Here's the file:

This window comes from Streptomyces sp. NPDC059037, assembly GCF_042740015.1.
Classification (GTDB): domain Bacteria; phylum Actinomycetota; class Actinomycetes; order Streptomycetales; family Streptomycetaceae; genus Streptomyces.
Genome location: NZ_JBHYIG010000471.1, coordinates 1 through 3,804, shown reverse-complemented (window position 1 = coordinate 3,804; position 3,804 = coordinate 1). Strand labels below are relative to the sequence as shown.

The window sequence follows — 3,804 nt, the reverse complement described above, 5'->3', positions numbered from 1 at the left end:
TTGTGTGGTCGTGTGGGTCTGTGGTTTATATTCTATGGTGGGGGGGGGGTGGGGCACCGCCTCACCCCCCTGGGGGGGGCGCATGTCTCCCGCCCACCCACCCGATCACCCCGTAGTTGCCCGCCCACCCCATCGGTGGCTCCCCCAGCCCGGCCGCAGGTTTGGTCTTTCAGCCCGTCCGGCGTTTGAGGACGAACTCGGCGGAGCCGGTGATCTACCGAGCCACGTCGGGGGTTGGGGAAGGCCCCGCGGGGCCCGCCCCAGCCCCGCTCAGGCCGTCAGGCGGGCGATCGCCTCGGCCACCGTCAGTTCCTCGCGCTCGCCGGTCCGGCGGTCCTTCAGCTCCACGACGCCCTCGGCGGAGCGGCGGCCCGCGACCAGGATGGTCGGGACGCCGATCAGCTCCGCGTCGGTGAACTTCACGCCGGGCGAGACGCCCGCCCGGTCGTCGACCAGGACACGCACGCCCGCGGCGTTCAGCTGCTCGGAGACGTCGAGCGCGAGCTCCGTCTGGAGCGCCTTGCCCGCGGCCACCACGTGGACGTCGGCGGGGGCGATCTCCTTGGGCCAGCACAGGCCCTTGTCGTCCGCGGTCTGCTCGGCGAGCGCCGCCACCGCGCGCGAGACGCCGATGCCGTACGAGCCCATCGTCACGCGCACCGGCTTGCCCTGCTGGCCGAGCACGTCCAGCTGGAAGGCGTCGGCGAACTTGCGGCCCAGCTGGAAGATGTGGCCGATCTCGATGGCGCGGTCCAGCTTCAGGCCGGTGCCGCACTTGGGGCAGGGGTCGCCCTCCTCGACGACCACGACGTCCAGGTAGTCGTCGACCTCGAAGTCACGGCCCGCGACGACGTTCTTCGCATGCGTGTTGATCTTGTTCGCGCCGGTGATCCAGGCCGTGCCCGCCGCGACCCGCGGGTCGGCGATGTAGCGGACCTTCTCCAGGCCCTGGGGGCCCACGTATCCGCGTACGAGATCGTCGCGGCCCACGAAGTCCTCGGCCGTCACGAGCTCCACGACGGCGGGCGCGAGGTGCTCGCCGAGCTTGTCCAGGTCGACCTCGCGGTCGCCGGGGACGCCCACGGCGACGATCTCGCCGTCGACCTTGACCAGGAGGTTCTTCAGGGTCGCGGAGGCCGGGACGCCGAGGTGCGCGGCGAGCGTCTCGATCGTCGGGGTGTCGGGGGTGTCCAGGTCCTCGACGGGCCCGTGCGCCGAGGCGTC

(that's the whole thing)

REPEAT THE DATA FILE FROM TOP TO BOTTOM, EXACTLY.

This window comes from Streptomyces sp. NPDC059037, assembly GCF_042740015.1.
Classification (GTDB): domain Bacteria; phylum Actinomycetota; class Actinomycetes; order Streptomycetales; family Streptomycetaceae; genus Streptomyces.
Genome location: NZ_JBHYIG010000471.1, coordinates 1 through 3,804, shown reverse-complemented (window position 1 = coordinate 3,804; position 3,804 = coordinate 1). Strand labels below are relative to the sequence as shown.

The window sequence follows — 3,804 nt, the reverse complement described above, 5'->3', positions numbered from 1 at the left end:
TTGTGTGGTCGTGTGGGTCTGTGGTTTATATTCTATGGTGGGGGGGGGGTGGGGCACCGCCTCACCCCCCTGGGGGGGGCGCATGTCTCCCGCCCACCCACCCGATCACCCCGTAGTTGCCCGCCCACCCCATCGGTGGCTCCCCCAGCCCGGCCGCAGGTTTGGTCTTTCAGCCCGTCCGGCGTTTGAGGACGAACTCGGCGGAGCCGGTGATCTACCGAGCCACGTCGGGGGTTGGGGAAGGCCCCGCGGGGCCCGCCCCAGCCCCGCTCAGGCCGTCAGGCGGGCGATCGCCTCGGCCACCGTCAGTTCCTCGCGCTCGCCGGTCCGGCGGTCCTTCAGCTCCACGACGCCCTCGGCGGAGCGGCGGCCCGCGACCAGGATGGTCGGGACGCCGATCAGCTCCGCGTCGGTGAACTTCACGCCGGGCGAGACGCCCGCCCGGTCGTCGACCAGGACACGCACGCCCGCGGCGTTCAGCTGCTCGGAGACGTCGAGCGCGAGCTCCGTCTGGAGCGCCTTGCCCGCGGCCACCACGTGGACGTCGGCGGGGGCGATCTCCTTGGGCCAGCACAGGCCCTTGTCGTCCGCGGTCTGCTCGGCGAGCGCCGCCACCGCGCGCGAGACGCCGATGCCGTACGAGCCCATCGTCACGCGCACCGGCTTGCCCTGCTGGCCGAGCACGTCCAGCTGGAAGGCGTCGGCGAACTTGCGGCCCAGCTGGAAGATGTGGCCGATCTCGATGGCGCGGTCCAGCTTCAGGCCGGTGCCGCACTTGGGGCAGGGGTCGCCCTCCTCGACGACCACGACGTCCAGGTAGTCGTCGACCTCGAAGTCACGGCCCGCGACGACGTTCTTCGCATGCGTGTTGATCTTGTTCGCGCCGGTGATCCAGGCCGTGCCCGCCGCGACCCGCGGGTCGGCGATGTAGCGGACCTTCTCCAGGCCCTGGGGGCCCACGTATCCGCGTACGAGATCGTCGCGGCCCACGAAGTCCTCGGCCGTCACGAGCTCCACGACGGCGGGCGCGAGGTGCTCGCCGAGCTTGTCCAGGTCGACCTCGCGGTCGCCGGGGACGCCCACGGCGACGATCTCGCCGTCGACCTTGACCAGGAGGTTCTTCAGGGTCGCGGAGGCCGGGACGCCGAGGTGCGCGGCGAGCGTCTCGATCGTCGGGGTGTCGGGGGTGTCCAGGTCCTCGACGGGCCCGTGCGCCGAGGCGTC